The glory and might of a good old fashioned pillow fight

Back in the early 1990's, when I was living in Attleboro, MA with my best friend, Bengi, in a home we affectionately referred to as The Heavy Metal Playhouse, we engaged in some of the most epic pillow fights in history.

After sunset, the shades would be pulled, the lights turned out, and anywhere from four to eight of us would use pillows, sofa cushions, and even stuffed animals to wallop one another in the near-pitch dark. The sofa cushions has zippers, so they would occasionally leave scratches across faces, arms, and legs, but we wore those scratches as badges of honor.

Couches would be tipped over to provide cover against frontal assaults. Temporary alliances would form out of desperate necessity. Smaller pillows would be fired as projectile weapons across the room. Occasionally a guy and girl would disappear into a corner to make out until discovered by some pillow-wielding attacker who would quickly break them up.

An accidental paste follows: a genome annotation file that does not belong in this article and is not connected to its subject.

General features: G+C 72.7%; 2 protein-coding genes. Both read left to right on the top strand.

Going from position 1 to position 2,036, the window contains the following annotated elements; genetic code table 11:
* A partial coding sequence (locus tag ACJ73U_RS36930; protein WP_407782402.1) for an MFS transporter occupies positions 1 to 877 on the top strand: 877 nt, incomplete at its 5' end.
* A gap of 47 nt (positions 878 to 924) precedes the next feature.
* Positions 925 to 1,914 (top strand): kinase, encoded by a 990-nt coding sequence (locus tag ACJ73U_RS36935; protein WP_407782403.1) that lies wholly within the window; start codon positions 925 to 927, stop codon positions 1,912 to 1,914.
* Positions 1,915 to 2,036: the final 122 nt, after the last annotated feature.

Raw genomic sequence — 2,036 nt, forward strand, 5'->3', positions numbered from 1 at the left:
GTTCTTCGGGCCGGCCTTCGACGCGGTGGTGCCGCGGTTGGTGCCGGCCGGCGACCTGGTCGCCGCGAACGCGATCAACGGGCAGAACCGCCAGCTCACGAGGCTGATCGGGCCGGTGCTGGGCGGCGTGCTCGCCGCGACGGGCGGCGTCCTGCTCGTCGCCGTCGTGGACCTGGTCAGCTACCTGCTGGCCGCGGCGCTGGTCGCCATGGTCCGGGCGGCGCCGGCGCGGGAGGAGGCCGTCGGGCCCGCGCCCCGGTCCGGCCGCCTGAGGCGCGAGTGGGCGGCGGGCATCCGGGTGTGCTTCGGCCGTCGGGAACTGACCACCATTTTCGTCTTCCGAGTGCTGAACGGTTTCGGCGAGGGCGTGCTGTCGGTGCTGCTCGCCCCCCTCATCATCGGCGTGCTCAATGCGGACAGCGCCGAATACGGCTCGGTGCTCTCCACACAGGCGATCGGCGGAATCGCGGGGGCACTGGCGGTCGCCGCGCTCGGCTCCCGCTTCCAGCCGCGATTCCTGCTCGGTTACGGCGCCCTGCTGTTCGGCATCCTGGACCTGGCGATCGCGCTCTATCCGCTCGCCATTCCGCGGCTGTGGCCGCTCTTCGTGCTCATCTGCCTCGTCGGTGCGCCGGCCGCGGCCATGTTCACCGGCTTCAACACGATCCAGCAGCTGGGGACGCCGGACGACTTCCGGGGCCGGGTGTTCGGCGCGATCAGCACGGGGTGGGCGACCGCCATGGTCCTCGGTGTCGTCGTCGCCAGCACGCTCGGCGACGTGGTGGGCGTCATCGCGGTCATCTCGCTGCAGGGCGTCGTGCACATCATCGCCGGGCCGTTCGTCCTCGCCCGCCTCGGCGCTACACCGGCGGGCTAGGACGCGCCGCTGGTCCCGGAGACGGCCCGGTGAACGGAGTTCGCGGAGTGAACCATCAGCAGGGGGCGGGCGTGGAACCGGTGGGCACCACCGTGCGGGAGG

These pillow fights could go on for hours. They were glorious.   

I feel like we could all benefit from a few more pillow fights in our lives.

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Of course, not every pillow fight ends well: 

  • In 1921, the New York Tribune reported that a small boy named Charles Hunton fell from his six-floor winder after having a pillow fight with his brother Arthur. Although Charles was knocked unconscious, a hospital examination found no broken bones or internal injuries. When asked how he was feeling, the boy nonchalantly said he was “fine” and asked for some ice cream.
  • New York police responded to a hospital riot in 1953, but found something more unusual: The New York Herald reported that rival wings of a narcotics ward at Riverside Hospital erupted into an intense pillow fight. Seventy-two men engaged in the melee before armed police came to shut it down. The brawl started at around 10 p.m., but was quelled within 45 minutes. 
  • Leave it to the police to ruin yet another good pillow fight. In 2009, a public pillow fight planned at Campus Martius Park was shut down before it even began. Detroit Free Press said police arrived at the scene and sent potential fighters home. "We don't have a problem with consenting adults hitting each other with pillows, but the issue becomes cleanup," Detroit Spokesperson James Tate said.